I still see his face when I close my eyes, but now I work towards mixing the good things with the bad. How I felt when he was never there, how it hurt when he thought I was demanding too much, the way he never asked about my day or how he was restless when he finally was at home. I was always trying to make him, and still he only told me I was reacting the wrong way. He told me I was overreacting when I tried to talk about how I felt, and that I made it more uncomfortable for him to be home. I did many things wrong, because I felt neglected, and that made me feel even worse and more unstable. I know I`m to blame for a lot of things, but I ALSO have to remember I always did my best.
Another thing I must remember is how hard I have worked to be a better person. I have reproached myself, cried my frustrated tears without anyone to dry them, and gone to sleep alone most nights. I`ve had a warm shower when I really need it, and been social and active. I`ve not missed one day at work, and always focus 100 % at my patients, and I have been completely honest with people around me on how I`m doing. I`ve also been honest with people who liked me more than what I could return, and felt I have been able to not let anything go too far. I`ve also had my share of rejections from some people I’ve met, who I could have liked a bit more, without feeling too bad about it. I`ve told myself I have to take the time I need, and given myself some invisible hugs when the world is grey around me. I must remember that I need this time to heal, and that I obviously deserve it. I shouldn`t feel bad for using several hours on nothing, like staying on the internet or watching some tv-show. I`m much harder on myself than with anyone else, and always keep these unreasonable standards on what I have to accomplish.
To elevate my mood and take care of my body I have started swimming and running 2-3 times a week. Even when on vacation or at home, I try to put some exercise into the program. Today I walked to work for the first time in a long time, and it felt great! I am eating healthy most of the time, but still eat dessert, chocholate or drink chai caramel when I want to. I have met people I and prioritized spending time with them. I also have to learn to not feel bad if I say no to something, because I MUST have time on my own. It`s essential that I can just be with the bad feelings, that I see I can bear it and even learn more about how to control them.
And what about who I am? I have sometimes done bad things, but that doesn`t mean that I AM bad. I have hurt people because that`s easier than being hurt myself, but it still doesn`t make me a person unworthy of love. I struggle, and instead of dragging myself down, by thinking I’m horrible, I have to see that I also do good things, every day.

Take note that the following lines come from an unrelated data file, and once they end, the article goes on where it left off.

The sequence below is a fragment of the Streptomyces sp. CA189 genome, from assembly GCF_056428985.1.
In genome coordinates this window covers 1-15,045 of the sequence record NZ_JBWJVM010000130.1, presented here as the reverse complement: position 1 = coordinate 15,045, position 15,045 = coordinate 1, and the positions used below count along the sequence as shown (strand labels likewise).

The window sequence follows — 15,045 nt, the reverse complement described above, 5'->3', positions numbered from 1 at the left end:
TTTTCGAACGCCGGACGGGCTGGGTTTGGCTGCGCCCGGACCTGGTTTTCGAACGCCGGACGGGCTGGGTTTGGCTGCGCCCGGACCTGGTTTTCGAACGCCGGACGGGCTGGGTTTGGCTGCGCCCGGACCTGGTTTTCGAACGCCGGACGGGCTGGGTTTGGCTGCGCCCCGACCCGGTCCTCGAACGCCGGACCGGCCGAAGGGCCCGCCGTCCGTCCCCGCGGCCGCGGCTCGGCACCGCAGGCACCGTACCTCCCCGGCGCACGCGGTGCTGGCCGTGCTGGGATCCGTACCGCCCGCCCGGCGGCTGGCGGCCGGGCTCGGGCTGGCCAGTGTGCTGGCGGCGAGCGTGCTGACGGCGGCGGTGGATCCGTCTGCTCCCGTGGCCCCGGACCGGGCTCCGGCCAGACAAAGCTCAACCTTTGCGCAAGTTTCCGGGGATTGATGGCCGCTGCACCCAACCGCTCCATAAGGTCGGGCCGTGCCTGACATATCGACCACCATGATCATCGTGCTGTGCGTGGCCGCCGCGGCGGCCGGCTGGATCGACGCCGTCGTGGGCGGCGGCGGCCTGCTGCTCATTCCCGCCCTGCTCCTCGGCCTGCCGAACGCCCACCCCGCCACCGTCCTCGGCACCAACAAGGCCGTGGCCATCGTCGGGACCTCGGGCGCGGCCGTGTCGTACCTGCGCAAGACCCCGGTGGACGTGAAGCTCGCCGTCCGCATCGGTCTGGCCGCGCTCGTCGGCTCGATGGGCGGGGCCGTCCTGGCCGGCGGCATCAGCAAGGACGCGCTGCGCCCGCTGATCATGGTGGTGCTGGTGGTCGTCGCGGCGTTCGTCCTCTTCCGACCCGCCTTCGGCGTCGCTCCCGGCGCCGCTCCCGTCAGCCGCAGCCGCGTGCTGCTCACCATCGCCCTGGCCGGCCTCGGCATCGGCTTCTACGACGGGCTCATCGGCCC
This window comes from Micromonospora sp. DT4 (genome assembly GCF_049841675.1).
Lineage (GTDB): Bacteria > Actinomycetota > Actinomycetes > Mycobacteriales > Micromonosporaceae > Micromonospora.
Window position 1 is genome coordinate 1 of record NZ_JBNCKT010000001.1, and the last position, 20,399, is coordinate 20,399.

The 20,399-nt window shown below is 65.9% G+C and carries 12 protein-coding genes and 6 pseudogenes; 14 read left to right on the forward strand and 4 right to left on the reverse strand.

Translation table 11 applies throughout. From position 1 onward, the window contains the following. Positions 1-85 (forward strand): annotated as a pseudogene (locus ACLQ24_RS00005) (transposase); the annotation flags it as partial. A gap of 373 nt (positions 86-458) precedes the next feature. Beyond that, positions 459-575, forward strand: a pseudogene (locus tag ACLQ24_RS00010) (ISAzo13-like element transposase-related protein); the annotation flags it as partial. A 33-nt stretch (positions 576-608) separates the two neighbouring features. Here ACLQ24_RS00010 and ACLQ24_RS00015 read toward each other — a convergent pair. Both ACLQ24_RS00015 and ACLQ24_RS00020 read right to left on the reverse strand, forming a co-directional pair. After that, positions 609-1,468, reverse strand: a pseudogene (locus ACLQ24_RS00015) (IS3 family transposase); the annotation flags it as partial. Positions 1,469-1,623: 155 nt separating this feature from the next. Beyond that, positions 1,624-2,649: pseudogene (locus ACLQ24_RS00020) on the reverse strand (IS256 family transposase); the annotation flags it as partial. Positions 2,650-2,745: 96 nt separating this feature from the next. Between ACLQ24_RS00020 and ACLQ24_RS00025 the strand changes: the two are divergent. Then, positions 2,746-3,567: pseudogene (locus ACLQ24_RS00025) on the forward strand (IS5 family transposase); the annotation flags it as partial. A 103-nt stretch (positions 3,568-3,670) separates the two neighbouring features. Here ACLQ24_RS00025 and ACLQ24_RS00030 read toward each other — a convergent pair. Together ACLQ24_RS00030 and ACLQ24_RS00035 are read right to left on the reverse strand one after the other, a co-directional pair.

It can be the small things like holding the door when I see someone coming towards me, and bigger things, like saying to my supervisor today that it`s not okay that my patient is treated bad by her mother. It can be to give my brother a hug and a heartfelt compliment, and it can be to validate someone else`s pain. I think about the environment, and don`t use my money on fancy and expensive stuff. I want to be real, and am proud that I actually can show that it`s okay to do mistakes. We all do, and we will probably do them again. Most of us don`t have energy or time enough to really work on our issues, and there are so many expectations the whole time, that we just have to fail once in a while. I can be creative, get new ideas from diverse bits of information and try to keep updated on what`s going on in the world. I also try to be open to meet new people, and to let the unknown rest where it should be: In the future that no one can see.
Taking all this together, I`ve done a considerable amount of work, and that shows my strength. It shows that I can Survive and thrive, and when I get through this I will surely grasp the opportunities that I deserve. I will take my time, mull it over, and really feel if its right or not, when I go into a new relationship, and I will be honest anout my past and what I hope for. I want to give myself this letter, because I have felt a unhappy the last days, and I need to remind myself that what I`m trying to do is hard work. I am allowed to hope that things will turn around again. I can choose which path I choose, and no one can stop me.
Enjoy your time while waiting for the last scraps of sorrow to fade away, because there is no reason not to.
I want to ask everyone who’s reading this: How would your letter be? What is good about you? Do you give yourself enough comfort? Could you give even more? What would be really great for you, and why do you deserve it in the first place? If you don’t feel like writing a whole letter, is it possible to think about those questions? It`s far too common to forget oneself in a hectic life.